In fact, many of MTV’s early artists, like David Bowie and the art band Devo, were already making music videos well before the channel came calling.

Jerry Casale, a bassist for Devo who directed all of the band’s videos, remembers begging the band’s record label in the 1970s for cash to fund a series of short musical films the band hoped to package as a Laserdisc movie to sell to their fans.

“They thought we were absolutely crazy for asking them to take the money they wanted to use to buy in-store displays to make videos,” Casale told Yahoo News.

But then MTV came calling, desperate for any musical content it could find, and “suddenly, we were geniuses,” Casale said.

One of the videos the band gave to MTV was for the single “Whip It,” which featured footage of lead singer Mark Mothersbaugh using a whip to remove a woman’s clothing. According to Casale, label executives were mystified by band’s eccentric videos—with one official going so far as warn the band its career would be over if the spots were to see airplay.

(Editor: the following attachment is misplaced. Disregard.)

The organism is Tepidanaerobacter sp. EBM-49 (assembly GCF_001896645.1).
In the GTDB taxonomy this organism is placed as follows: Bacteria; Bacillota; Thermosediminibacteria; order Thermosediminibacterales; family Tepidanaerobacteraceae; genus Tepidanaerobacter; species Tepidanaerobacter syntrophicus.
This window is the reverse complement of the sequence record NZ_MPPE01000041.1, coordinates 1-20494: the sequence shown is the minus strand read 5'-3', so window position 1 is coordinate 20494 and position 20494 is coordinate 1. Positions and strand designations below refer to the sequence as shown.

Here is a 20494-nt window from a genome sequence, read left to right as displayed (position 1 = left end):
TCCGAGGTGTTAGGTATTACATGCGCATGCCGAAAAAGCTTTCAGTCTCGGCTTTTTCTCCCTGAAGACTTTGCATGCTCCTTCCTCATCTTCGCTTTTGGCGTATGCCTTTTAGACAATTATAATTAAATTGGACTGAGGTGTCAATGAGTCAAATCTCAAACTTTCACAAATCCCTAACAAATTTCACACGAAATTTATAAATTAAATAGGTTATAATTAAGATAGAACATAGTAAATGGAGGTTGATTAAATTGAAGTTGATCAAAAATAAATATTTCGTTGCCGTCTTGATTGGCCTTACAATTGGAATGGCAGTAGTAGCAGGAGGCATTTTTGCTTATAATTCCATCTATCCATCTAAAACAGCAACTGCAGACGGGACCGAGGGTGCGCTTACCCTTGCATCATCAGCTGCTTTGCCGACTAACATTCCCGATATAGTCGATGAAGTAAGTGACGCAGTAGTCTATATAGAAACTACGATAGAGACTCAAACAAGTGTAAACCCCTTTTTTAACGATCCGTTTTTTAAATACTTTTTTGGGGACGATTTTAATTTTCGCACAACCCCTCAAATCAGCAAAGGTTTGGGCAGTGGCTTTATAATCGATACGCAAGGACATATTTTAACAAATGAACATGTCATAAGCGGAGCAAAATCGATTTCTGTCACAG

But “Whip It”—which is featured in “Spectacle” along with several other Devo clips as pivotal in the early days as music video—soon became a staple of MTV and made the band famous.

“Spectacle,” which first launched at Cincinnati’s Contemporary Arts Center last year, aims to prove that music-video making is on par with filmmaking—not least because many well-known film directors, including Spike Jonze, David Fincher and Mark Romanek, got their start in the industry by making music videos. But, as the curators point out, Jonze, Fincher and Romanek are still making music videos today in addition to feature films—in part because it’s a genre where people can still afford to try out new methods and be creative.